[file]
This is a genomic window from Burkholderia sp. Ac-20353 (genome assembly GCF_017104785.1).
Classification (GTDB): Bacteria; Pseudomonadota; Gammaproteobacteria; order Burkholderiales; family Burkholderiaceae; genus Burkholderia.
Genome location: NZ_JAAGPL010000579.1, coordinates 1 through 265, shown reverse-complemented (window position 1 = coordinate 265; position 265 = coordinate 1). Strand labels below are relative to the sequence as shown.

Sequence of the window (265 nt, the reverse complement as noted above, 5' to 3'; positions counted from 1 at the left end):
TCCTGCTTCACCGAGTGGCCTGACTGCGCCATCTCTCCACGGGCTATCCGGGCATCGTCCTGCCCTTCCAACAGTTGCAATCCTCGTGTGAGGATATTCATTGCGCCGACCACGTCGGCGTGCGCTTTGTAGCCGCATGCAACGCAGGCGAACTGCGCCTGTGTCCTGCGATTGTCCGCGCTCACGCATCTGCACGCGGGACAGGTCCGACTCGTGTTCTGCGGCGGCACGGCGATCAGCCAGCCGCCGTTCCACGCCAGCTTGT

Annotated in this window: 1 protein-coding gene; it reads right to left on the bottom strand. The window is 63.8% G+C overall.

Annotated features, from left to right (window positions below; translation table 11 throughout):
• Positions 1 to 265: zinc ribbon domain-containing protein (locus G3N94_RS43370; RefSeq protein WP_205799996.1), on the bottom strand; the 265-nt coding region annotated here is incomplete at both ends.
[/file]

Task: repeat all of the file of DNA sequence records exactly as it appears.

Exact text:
This is a genomic window from Burkholderia sp. Ac-20353 (genome assembly GCF_017104785.1).
Classification (GTDB): Bacteria; Pseudomonadota; Gammaproteobacteria; order Burkholderiales; family Burkholderiaceae; genus Burkholderia.
Genome location: NZ_JAAGPL010000579.1, coordinates 1 through 265, shown reverse-complemented (window position 1 = coordinate 265; position 265 = coordinate 1). Strand labels below are relative to the sequence as shown.

Sequence of the window (265 nt, the reverse complement as noted above, 5' to 3'; positions counted from 1 at the left end):
TCCTGCTTCACCGAGTGGCCTGACTGCGCCATCTCTCCACGGGCTATCCGGGCATCGTCCTGCCCTTCCAACAGTTGCAATCCTCGTGTGAGGATATTCATTGCGCCGACCACGTCGGCGTGCGCTTTGTAGCCGCATGCAACGCAGGCGAACTGCGCCTGTGTCCTGCGATTGTCCGCGCTCACGCATCTGCACGCGGGACAGGTCCGACTCGTGTTCTGCGGCGGCACGGCGATCAGCCAGCCGCCGTTCCACGCCAGCTTGT

Annotated in this window: 1 protein-coding gene; it reads right to left on the bottom strand. The window is 63.8% G+C overall.

Annotated features, from left to right (window positions below; translation table 11 throughout):
• Positions 1 to 265: zinc ribbon domain-containing protein (locus G3N94_RS43370; RefSeq protein WP_205799996.1), on the bottom strand; the 265-nt coding region annotated here is incomplete at both ends.